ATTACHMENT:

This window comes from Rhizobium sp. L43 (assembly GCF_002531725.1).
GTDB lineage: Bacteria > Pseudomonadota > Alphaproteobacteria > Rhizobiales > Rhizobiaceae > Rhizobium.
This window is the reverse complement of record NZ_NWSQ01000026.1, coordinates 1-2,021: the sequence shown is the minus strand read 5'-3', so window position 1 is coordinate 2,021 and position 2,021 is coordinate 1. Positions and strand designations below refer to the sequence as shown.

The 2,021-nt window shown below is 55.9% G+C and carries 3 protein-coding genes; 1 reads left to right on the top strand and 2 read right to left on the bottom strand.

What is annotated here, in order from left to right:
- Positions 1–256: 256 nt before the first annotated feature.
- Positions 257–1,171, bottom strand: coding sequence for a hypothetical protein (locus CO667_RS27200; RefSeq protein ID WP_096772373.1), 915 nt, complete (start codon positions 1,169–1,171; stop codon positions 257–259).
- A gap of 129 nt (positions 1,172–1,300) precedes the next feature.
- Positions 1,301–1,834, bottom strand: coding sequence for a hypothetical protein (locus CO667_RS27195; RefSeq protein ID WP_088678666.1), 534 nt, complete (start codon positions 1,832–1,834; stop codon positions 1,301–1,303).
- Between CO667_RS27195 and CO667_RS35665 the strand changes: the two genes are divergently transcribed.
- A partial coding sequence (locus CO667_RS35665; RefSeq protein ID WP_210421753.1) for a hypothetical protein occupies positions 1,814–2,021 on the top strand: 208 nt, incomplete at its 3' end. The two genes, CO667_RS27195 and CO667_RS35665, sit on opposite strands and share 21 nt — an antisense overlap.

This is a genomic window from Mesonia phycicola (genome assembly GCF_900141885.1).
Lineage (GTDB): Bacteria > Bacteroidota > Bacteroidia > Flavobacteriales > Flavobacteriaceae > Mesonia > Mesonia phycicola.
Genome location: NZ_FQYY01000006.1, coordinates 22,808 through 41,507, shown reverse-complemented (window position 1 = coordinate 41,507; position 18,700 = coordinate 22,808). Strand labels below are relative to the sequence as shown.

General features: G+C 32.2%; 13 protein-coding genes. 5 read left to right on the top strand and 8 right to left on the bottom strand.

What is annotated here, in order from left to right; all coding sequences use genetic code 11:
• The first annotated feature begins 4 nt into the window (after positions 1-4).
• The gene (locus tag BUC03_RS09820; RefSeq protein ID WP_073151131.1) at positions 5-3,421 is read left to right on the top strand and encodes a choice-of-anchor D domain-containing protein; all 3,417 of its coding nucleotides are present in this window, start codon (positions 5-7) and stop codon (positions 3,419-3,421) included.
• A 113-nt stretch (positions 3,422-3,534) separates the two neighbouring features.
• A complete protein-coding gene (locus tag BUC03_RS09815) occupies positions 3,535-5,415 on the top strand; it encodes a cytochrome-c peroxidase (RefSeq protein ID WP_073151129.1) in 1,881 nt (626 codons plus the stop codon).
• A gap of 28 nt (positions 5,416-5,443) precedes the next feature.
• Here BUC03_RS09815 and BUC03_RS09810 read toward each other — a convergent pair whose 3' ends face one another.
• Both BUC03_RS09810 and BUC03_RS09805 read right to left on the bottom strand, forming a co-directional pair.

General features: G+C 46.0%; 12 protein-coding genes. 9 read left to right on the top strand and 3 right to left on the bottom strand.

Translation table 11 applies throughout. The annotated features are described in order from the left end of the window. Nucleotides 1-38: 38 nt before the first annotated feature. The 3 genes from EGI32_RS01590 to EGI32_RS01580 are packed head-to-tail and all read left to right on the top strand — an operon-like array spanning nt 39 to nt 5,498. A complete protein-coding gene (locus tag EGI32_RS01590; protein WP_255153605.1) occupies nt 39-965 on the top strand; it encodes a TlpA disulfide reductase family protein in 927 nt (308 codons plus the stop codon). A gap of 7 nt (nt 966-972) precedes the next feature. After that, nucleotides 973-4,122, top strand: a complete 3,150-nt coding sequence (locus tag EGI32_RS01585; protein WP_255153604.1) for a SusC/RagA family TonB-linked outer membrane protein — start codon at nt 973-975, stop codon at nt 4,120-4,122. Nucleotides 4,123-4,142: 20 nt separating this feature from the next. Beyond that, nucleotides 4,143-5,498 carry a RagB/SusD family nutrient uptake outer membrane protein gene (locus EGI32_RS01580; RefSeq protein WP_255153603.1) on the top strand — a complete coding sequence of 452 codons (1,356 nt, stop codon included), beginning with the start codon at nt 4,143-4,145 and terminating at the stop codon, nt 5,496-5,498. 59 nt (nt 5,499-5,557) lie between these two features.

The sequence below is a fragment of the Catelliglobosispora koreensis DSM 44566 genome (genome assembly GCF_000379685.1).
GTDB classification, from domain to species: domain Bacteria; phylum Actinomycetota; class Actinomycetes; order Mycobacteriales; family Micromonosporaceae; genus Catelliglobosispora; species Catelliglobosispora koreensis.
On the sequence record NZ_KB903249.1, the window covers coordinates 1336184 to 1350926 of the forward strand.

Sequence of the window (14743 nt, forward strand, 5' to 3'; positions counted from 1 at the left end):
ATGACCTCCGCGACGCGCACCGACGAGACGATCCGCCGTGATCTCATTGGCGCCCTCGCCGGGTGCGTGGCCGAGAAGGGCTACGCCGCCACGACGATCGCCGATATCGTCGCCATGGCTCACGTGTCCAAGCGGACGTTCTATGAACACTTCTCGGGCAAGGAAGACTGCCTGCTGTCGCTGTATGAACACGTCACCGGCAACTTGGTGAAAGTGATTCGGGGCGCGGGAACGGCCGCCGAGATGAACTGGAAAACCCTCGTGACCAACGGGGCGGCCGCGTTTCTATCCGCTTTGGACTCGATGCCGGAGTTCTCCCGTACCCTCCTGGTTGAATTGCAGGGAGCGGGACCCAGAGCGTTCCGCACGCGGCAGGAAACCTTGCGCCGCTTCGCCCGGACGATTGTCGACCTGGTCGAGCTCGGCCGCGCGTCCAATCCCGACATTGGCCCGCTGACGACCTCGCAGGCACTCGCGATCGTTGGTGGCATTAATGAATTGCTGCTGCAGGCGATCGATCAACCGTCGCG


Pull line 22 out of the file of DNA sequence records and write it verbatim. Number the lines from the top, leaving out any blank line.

• Here BUC03_RS09815 and BUC03_RS09810 read toward each other — a convergent pair whose 3' ends face one another.